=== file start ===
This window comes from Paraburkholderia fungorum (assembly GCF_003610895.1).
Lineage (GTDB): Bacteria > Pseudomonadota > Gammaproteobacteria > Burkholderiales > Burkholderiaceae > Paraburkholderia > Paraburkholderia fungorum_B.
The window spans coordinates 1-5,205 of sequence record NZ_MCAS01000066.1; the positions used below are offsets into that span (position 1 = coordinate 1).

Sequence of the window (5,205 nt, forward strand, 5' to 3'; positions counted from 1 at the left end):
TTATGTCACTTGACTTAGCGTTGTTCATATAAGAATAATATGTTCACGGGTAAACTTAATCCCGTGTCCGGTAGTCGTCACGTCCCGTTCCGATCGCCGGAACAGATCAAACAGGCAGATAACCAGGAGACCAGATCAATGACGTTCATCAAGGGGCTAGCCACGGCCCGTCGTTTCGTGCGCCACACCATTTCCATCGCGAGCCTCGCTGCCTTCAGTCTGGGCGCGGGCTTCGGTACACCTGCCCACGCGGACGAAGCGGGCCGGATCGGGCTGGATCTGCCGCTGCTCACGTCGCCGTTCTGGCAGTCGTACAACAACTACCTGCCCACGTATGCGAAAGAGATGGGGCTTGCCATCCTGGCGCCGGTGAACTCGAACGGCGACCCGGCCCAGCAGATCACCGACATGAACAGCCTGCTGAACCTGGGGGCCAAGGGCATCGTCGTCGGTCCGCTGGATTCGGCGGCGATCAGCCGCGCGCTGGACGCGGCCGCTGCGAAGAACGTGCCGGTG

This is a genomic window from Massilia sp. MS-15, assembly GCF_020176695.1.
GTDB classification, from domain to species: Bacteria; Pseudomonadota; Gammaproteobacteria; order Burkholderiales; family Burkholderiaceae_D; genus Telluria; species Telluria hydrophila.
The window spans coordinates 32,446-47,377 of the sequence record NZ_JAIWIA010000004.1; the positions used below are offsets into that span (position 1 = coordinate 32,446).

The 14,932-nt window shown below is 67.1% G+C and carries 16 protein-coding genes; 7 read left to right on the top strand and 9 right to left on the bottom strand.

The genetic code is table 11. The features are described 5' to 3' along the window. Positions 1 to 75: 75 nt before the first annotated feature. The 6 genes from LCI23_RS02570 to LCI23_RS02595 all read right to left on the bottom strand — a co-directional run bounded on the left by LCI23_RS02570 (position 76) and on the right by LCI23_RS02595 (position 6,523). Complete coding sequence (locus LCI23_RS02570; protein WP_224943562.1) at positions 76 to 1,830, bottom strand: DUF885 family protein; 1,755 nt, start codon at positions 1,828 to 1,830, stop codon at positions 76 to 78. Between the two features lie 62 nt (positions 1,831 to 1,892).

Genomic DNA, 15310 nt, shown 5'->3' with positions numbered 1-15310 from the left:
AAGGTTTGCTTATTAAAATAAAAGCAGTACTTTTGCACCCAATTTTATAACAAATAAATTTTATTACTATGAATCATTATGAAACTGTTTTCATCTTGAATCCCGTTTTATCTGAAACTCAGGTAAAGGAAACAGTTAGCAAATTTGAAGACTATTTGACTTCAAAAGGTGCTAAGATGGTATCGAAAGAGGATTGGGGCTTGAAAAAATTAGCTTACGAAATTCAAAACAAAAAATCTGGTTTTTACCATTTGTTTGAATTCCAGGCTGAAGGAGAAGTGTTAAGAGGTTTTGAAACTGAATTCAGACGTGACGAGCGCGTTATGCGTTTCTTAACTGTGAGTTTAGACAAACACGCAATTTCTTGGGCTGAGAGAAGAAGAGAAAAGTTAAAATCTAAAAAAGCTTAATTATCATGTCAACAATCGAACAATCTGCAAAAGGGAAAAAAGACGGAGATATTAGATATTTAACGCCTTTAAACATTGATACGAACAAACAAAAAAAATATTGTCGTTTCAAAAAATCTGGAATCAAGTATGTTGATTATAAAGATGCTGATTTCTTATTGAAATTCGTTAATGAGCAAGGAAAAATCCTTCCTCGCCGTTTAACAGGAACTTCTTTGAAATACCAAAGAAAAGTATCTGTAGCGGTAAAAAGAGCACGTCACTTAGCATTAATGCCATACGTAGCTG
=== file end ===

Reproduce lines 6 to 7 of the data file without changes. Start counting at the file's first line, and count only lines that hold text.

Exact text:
This is a genomic window from Massilia sp. MS-15, assembly GCF_020176695.1.
GTDB classification, from domain to species: Bacteria; Pseudomonadota; Gammaproteobacteria; order Burkholderiales; family Burkholderiaceae_D; genus Telluria; species Telluria hydrophila.